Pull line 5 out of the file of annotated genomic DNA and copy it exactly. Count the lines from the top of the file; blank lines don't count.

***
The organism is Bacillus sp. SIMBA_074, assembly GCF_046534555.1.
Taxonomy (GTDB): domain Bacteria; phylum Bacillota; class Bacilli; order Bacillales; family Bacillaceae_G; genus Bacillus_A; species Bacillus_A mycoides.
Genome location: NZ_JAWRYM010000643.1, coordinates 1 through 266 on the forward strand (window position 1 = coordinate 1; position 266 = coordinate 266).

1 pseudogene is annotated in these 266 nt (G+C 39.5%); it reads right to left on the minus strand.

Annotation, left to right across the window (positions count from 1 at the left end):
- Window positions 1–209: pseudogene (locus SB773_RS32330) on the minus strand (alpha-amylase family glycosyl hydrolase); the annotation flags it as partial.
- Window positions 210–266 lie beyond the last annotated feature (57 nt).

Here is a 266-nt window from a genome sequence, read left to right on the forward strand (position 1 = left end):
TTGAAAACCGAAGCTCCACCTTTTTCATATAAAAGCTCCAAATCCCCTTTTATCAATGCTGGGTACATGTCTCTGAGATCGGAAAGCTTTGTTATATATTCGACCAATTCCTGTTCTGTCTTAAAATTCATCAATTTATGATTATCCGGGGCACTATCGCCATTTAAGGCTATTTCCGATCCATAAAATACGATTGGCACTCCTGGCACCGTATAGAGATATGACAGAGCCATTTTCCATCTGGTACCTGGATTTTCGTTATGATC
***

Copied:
Annotation, left to right across the window (positions count from 1 at the left end):